When we see industries change quickly, the reason is usually obvious with hindsight. Whether the sector is banking or home furnishings, there is always an innovation or event that makes the transformation possible.
Ordering a mattress online is feasible because of the tech that enables Purple, Casper and others to shrink-wrap a mattress and allows the consumer to expand it later. Smartphone capabilities increased dramatically once mobile speeds could unlock the potential of new apps. Where change occurs, consumer demand follows.
The Modern Banking Platform Is Here
You might think that banking services are omnipresent, but according to the FDIC, 22% of U.S. households are either unbanked or underbanked. Lacking bank accounts and access to other traditional financial services, such households have tended to rely on cumbersome and costly financial instruments like money orders, check-cashing services and payday loans.
Today, technology is presenting better, more accessible alternatives. The biggest sector for growth in financial services is digital-only banks like Chime and Bambu or digital-centric ones like Germany’s Opel Bank. The last two are powered by FIS’s new Modern Banking Platform. The fintech giant has been around for 50 years and is now powering a new wave of banking ideas.
As consumers of financial services, we are open to new alternatives once we realize that all kinds of banking functions can be done online or through an app. Even before the pandemic, Capital One was running ads that de-emphasized the need for the in-person branch.
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With its new SaaS product, FIS is opening up possibilities for banks of all shapes and sizes. The cloud-native platform allows its customers to customize and scale capabilities, achieve regulatory compliance and get creative offerings to market quickly, enabling banks at all levels to compete successfully.
As in any industry, once the backend technology catches up with consumer demand, the changes accelerate. Expect most people to be banking on their phone and exploring other digital solutions over the next few years.
Shopping for the Home Has Changed for Good
It wasn’t too long ago that people were afraid to buy big items — say, couches — online. Wayfair, Article, Poly & Bark and their kind overcame this reluctance by offering a plethora of choices and unparalleled convenience.
The combination of quick shipping, customization, low prices and relaxed (even free) return policies shifted customer preference away from brick-and-mortar toward these direct-to-consumer options. Now the same is happening with large wall art.
In the past couple years, there have been more than a few entrants into the space once dominated by Bed, Bath & Beyond, Target and Home Goods. Yet these sellers weren’t providing the custom options and styles that Gen Zers and Millennials craved.
BIG Wall Décor has found the right solution for the Instagram generation. Building on its successful commercial signage and light box business, BIG prints art on a new woven material that clicks into ready-to-assemble metal frames. This allows the company to ship 4×6-foot wall décor in a compact tube direct to the consumer.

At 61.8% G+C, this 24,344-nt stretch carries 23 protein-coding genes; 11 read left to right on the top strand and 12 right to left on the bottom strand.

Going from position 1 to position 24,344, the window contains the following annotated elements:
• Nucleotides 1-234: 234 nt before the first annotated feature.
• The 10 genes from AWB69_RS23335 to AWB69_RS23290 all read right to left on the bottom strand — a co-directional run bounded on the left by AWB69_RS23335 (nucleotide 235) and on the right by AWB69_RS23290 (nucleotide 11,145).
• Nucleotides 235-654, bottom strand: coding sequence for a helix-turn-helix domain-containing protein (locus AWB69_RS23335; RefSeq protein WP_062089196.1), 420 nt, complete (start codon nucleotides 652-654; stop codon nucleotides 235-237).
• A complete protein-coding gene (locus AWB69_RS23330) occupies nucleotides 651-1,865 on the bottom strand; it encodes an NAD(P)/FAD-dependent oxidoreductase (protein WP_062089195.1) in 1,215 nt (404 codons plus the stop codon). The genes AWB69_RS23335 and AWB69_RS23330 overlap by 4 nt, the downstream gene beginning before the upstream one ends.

Add influencer-curated styles, fast shipping and the ability to swap out art quickly when new styles emerge, and BIG is growing quickly as an alternative to the home retail mainstays. Each piece of art on its site is by a real artist looking to promote their dream career. The story behind the art speaks as much to today’s online consumer as the art itself.
A Pandemic Changes Schooling Forever
When 2020 began, Schoology, a leading online learning platform, was a valuable complement to in-class instruction. At the time, the learning management system (LMS) vendor provided a nice-to-have product to 10 million users in school districts across the country.
Then Covid-19 struck. With kids sent home and teachers scrambling to master online instruction, portions of the LMS experienced a 400% increase in usage over previous highs. Today, the ongoing pandemic continues to drive demand for distance and hybrid learning options. As a result, the company’s user base has more than doubled to over 20 million and counting.
Schoology has had to work hard to make sure its product could handle this flabbergasting increase in demand. It’s upgraded the product’s infrastructure, enhanced its auto-scaling feature, improved communication capabilities and beefed up controls. It’s unlikely the company was anticipating this level of tech investment at the beginning of the year.
With effective Covid vaccines on the horizon, a return to “normal” school is something we can start to envision. But it’s unlikely that things will go back entirely to the way they were. More than half of teachers and students now prefer online education for its flexibility, so distance learning is, in some form, here to stay.
We live in an ever-changing world; sometimes this change is incremental, and sometimes it’s cataclysmic. In either case, consumer demand changes in response.
The banking and retail examples highlight how changing technology capabilities can unleash nascent consumer demand. The online learning example shows how a tsunami of consumer demand can drive changes in technology. Whether you’re facing a tech change that’s transforming your industry or a demand-doubling year, you need to be constantly innovating and thinking through new challenges.